Consequences or Response to Behavior
Consequences or Response to Behavior
• They are observable and measurable events in the
environment that occur following behavior
• Consequences are functionally related to behavior.
The behavior is said to prompt environmental
consequences (response or reaction).
• Consequences may, in turn, sustain or strengthen that
behavior (reinforce), or weaken or suppress that
behavior (punish).
Common Responses to Behavior
Depending on the function of the student’s behavior, each of
these responses can serve to either reinforce or suppress the
behavior, therefore we must consider function carefully.
•
teacher attention (smiles, prompts, scolds)
•
•
being ignored or left alone
•
•
•
peer attention
being sent away
getting a toy, or a good grade
a satisfying level of physical activity
Function
Behavior
Gain/
Obtain
Tangible or
Preferred
Activity
Social
Sensory
Adult
Function Based Thinking
“The WHY of Behavior”
Avoid/
Escape
Peer
Most Common Functions of Behavior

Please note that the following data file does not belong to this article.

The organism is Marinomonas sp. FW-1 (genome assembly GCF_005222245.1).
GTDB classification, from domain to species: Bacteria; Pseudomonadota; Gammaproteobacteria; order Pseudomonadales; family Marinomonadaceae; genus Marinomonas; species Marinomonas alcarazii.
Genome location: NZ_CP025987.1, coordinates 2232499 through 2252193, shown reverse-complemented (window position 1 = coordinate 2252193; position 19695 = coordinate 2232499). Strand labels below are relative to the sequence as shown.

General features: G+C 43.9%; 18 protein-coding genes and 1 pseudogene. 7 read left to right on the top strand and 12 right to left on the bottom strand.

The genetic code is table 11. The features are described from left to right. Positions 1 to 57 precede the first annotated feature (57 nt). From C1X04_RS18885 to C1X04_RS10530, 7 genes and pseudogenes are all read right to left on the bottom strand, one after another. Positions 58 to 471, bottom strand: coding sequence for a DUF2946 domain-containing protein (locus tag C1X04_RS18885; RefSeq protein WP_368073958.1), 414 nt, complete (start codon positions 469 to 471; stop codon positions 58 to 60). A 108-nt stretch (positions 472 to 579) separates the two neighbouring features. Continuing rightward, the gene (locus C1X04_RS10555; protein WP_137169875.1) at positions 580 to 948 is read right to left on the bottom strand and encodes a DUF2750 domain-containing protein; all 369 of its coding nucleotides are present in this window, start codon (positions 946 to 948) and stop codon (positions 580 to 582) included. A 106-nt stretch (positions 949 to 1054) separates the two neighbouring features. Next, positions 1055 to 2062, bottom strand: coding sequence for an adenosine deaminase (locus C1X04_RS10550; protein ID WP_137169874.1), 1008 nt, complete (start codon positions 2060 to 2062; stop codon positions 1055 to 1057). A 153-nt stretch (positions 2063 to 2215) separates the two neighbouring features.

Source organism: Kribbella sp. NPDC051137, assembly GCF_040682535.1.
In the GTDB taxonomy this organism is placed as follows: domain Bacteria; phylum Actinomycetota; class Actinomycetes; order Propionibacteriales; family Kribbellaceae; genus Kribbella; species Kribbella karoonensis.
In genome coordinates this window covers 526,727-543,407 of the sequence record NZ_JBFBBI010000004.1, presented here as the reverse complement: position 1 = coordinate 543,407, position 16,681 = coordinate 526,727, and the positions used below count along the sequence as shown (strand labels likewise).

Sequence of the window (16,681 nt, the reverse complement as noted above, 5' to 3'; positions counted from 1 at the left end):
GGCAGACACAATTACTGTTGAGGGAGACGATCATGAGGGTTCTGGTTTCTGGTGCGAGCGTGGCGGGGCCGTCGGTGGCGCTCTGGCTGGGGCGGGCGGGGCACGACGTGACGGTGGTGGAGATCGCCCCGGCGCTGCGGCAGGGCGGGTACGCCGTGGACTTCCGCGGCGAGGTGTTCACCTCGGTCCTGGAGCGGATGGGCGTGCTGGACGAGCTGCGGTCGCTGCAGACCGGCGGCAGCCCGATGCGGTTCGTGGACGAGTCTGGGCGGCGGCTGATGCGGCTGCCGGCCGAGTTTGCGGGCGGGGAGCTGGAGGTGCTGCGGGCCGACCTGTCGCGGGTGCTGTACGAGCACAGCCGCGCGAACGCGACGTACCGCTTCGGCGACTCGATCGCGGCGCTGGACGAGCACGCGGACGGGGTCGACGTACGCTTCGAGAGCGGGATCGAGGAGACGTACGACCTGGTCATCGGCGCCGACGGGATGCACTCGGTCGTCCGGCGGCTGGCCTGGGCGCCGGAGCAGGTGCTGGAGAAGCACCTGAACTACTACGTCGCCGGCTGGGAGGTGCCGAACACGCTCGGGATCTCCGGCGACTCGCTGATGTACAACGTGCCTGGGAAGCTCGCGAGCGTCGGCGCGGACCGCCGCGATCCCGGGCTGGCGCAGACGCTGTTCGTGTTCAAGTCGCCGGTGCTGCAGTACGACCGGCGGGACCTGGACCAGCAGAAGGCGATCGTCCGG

Obtain/ Get :
To Avoid/ Escape:
 Peer attention (positive or negative)
 Difficult Task
 Adult attention (positive or negative)
 Boring Task
 Desired activity
 Easy Task
 Desired object/ items
 Sensory stimulation: auditory,
tactile, etc.
 Physical demand
 Non-preferred activity
 Peer
 Staff
 Reprimands
 Sensory Stimulation
Examples of Function in School
• Obtain/Get Reinforcers
–
–
–
–
I yell because others look at me
I fight because others listen to me
I wander because people talk to me
I hit in order to get toys from other
kids.
• Escape/Avoid Aversives
– I cry when work gets hard because
someone will help me
– I throw a book during math class
because the teacher will remove me
from class
– I stand out of the way during PE
because the other game participants
will avoid throwing me the ball.
Behavior Pathway Diagram
Elementary Example (JaQuan)
Setting Events
4
No attention
from peers
Triggering
Antecedents
2
Sees peers
playing with
one another
Problem
Behavior
1
Slaps peer on
the back
Function: Get/Obtain Peer Attention
Maintaining
Consequences
3
Get/Obtain
peer’s
attention
(peer yells at
student)
Turn & Talk
Read the following student scenarios and map the student’s
behavior and determine the function of the student’s behavior
Setting Events
Triggering
Antecedents
Problem
Behavior
Maintaining
Consequences
4
2
1
3
Function:
When Sequoia misses her 12:30 medication &
teachers present multiple task demands, she
makes negative self-statements & writes profane
language on her assignments. Teaching staff
typically send her to the office with a discipline
referral for being disrespectful.
What
function?
Avoid
difficult
tasks
Setting event
Misses 12:30
medication
Antecedent
Behavior
Consequence
Teachers
make
multiple
task demands